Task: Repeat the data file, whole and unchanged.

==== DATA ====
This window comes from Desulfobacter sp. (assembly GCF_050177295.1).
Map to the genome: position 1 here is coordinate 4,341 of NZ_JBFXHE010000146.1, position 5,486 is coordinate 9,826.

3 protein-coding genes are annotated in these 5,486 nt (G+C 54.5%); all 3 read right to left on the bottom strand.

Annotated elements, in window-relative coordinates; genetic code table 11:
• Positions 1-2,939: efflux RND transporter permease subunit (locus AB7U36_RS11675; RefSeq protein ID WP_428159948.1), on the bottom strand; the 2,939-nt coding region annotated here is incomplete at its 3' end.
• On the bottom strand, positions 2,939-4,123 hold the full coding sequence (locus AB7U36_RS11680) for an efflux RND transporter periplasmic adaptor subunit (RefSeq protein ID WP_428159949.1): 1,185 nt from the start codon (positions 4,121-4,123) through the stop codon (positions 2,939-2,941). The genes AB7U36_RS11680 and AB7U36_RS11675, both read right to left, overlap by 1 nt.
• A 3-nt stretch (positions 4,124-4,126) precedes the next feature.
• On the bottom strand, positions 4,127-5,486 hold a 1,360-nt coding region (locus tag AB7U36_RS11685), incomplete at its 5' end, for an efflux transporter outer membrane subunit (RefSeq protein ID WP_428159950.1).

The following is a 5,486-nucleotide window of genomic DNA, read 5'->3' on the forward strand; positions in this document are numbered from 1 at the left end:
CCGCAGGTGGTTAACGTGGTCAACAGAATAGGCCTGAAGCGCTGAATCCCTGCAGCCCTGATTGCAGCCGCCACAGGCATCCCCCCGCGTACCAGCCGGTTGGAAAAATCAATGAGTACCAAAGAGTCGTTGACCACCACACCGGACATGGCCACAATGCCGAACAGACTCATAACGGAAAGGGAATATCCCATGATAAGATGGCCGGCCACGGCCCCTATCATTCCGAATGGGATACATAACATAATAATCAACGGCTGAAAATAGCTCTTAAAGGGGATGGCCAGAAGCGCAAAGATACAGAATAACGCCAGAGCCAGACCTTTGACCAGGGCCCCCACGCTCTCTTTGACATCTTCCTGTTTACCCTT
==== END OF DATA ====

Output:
This window comes from Desulfobacter sp. (assembly GCF_050177295.1).
Map to the genome: position 1 here is coordinate 4,341 of NZ_JBFXHE010000146.1, position 5,486 is coordinate 9,826.

3 protein-coding genes are annotated in these 5,486 nt (G+C 54.5%); all 3 read right to left on the bottom strand.

Annotated elements, in window-relative coordinates; genetic code table 11:
• Positions 1-2,939: efflux RND transporter permease subunit (locus AB7U36_RS11675; RefSeq protein ID WP_428159948.1), on the bottom strand; the 2,939-nt coding region annotated here is incomplete at its 3' end.
• On the bottom strand, positions 2,939-4,123 hold the full coding sequence (locus AB7U36_RS11680) for an efflux RND transporter periplasmic adaptor subunit (RefSeq protein ID WP_428159949.1): 1,185 nt from the start codon (positions 4,121-4,123) through the stop codon (positions 2,939-2,941). The genes AB7U36_RS11680 and AB7U36_RS11675, both read right to left, overlap by 1 nt.
• A 3-nt stretch (positions 4,124-4,126) precedes the next feature.
• On the bottom strand, positions 4,127-5,486 hold a 1,360-nt coding region (locus tag AB7U36_RS11685), incomplete at its 5' end, for an efflux transporter outer membrane subunit (RefSeq protein ID WP_428159950.1).

The following is a 5,486-nucleotide window of genomic DNA, read 5'->3' on the forward strand; positions in this document are numbered from 1 at the left end:
CCGCAGGTGGTTAACGTGGTCAACAGAATAGGCCTGAAGCGCTGAATCCCTGCAGCCCTGATTGCAGCCGCCACAGGCATCCCCCCGCGTACCAGCCGGTTGGAAAAATCAATGAGTACCAAAGAGTCGTTGACCACCACACCGGACATGGCCACAATGCCGAACAGACTCATAACGGAAAGGGAATATCCCATGATAAGATGGCCGGCCACGGCCCCTATCATTCCGAATGGGATACATAACATAATAATCAACGGCTGAAAATAGCTCTTAAAGGGGATGGCCAGAAGCGCAAAGATACAGAATAACGCCAGAGCCAGACCTTTGACCAGGGCCCCCACGCTCTCTTTGACATCTTCCTGTTTACCCTT